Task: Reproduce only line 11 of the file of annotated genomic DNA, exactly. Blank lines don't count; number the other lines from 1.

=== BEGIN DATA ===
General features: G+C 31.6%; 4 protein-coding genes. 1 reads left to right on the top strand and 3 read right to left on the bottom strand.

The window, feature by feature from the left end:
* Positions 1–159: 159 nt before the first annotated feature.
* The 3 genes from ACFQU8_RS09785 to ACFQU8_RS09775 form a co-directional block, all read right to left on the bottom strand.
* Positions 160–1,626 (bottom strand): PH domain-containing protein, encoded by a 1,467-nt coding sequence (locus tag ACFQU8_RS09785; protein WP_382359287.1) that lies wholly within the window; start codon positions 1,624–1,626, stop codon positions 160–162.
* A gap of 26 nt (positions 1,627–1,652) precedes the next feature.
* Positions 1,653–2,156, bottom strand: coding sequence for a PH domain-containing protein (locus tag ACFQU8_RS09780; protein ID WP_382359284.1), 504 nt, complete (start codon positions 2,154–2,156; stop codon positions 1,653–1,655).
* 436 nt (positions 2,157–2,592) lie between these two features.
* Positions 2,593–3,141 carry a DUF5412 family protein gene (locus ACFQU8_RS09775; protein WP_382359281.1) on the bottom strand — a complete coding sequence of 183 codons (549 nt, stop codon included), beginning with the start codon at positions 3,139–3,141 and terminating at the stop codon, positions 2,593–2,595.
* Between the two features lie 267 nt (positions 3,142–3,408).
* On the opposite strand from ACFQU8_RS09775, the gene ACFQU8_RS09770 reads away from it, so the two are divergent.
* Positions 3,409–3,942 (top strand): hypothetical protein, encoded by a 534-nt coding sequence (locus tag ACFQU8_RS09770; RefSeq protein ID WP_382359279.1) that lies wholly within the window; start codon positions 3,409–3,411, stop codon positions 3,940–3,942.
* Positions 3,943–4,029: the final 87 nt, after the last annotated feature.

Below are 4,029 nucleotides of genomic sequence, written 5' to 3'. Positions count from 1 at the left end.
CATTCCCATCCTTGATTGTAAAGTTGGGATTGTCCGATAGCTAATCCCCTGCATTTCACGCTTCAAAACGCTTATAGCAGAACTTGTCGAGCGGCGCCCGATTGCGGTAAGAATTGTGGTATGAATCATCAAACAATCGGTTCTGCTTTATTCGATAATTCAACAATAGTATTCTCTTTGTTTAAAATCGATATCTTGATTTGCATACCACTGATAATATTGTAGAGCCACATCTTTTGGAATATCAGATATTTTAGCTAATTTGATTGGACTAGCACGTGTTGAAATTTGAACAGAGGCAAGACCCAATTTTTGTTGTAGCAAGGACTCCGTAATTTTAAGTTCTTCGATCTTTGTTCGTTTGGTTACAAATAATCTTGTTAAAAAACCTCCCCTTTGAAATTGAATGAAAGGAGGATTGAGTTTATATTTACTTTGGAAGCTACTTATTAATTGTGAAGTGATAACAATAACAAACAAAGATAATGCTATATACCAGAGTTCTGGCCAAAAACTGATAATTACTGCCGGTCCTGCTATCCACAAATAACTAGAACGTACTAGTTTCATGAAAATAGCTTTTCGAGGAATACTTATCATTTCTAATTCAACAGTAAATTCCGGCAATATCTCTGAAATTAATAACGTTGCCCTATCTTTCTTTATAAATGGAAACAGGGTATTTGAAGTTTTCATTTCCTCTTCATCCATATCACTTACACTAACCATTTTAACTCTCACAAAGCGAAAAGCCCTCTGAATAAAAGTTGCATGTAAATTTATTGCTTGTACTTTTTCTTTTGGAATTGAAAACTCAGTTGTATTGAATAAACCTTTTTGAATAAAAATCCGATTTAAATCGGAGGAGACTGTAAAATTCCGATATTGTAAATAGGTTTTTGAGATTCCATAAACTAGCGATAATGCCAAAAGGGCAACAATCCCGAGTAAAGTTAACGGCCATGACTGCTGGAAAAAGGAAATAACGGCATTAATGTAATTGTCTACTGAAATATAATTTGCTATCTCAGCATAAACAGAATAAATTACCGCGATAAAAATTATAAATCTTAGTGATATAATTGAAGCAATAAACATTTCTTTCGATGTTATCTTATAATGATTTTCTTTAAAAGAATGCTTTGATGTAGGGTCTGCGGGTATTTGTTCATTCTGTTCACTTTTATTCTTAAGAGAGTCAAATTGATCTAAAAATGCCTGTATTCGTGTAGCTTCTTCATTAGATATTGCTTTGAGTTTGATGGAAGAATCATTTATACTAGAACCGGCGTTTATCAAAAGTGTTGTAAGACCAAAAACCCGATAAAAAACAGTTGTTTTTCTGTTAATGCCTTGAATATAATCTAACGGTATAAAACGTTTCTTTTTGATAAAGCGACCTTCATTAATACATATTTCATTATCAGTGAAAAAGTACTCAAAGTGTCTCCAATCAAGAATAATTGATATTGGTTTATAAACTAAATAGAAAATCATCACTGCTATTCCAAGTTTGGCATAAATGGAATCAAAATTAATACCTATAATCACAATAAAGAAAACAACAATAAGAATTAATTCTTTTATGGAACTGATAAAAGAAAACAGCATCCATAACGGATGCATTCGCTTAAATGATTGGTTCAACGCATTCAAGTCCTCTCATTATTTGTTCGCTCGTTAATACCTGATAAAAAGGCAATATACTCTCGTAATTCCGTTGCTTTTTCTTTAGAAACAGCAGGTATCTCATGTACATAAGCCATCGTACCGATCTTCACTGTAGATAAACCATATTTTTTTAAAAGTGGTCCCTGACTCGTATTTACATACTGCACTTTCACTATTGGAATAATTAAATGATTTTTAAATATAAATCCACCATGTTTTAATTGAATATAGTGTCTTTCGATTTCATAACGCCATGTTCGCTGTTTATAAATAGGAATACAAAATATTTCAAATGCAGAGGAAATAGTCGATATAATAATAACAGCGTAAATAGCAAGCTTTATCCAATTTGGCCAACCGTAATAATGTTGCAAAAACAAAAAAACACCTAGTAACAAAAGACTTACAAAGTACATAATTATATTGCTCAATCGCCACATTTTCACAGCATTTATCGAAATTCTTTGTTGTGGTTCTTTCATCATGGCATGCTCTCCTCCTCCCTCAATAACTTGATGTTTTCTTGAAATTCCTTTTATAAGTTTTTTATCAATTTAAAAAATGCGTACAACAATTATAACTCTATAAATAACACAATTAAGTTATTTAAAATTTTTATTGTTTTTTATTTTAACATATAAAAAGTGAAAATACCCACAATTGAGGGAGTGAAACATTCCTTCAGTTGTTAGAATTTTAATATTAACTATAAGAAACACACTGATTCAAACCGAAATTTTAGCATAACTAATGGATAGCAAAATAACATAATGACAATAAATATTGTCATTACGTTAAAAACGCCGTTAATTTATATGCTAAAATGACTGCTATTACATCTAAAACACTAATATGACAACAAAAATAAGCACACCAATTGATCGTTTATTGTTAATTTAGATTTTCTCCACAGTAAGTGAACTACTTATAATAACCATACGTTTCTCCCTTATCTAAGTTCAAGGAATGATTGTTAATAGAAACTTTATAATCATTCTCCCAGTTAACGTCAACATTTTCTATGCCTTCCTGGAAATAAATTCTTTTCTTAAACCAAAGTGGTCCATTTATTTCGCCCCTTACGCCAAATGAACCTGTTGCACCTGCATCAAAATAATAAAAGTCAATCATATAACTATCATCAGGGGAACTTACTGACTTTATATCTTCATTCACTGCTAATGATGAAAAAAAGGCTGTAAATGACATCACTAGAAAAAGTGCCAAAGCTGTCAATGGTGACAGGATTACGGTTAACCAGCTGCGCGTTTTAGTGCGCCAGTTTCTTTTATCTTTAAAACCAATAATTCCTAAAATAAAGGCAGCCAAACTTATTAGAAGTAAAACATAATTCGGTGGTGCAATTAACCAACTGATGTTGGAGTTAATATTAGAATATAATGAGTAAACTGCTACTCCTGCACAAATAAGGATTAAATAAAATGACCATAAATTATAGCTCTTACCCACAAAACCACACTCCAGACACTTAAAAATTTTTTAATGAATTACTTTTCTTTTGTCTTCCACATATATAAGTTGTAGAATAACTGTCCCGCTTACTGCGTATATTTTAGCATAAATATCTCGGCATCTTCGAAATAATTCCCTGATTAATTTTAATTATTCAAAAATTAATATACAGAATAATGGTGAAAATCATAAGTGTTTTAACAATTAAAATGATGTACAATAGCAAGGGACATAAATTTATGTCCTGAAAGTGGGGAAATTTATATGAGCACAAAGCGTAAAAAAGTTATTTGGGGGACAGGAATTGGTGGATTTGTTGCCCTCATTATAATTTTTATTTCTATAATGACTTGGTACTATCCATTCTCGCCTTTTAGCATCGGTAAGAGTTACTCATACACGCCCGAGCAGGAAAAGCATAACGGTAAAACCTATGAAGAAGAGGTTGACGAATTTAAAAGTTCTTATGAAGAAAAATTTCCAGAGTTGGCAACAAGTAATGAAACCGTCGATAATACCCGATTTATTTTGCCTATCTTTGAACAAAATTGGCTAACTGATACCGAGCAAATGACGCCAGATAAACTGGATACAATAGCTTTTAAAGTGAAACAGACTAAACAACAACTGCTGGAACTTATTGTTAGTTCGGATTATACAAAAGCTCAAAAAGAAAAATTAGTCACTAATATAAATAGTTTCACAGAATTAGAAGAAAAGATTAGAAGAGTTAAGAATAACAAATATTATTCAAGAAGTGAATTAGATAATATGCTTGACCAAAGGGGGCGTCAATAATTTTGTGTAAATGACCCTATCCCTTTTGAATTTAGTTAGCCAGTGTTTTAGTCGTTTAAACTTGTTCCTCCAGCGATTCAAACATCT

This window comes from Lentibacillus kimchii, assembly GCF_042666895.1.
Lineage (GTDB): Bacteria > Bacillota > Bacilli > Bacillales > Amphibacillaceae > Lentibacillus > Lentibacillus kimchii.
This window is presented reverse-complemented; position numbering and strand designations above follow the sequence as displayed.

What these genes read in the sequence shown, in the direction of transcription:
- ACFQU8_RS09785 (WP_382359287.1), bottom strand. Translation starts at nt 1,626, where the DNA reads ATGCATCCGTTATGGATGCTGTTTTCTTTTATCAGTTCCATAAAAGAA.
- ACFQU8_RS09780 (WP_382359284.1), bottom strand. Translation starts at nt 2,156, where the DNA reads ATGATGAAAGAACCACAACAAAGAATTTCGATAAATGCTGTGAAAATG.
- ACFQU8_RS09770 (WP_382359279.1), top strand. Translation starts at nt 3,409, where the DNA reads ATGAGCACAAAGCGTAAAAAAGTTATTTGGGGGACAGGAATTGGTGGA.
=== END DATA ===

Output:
* On the opposite strand from ACFQU8_RS09775, the gene ACFQU8_RS09770 reads away from it, so the two are divergent.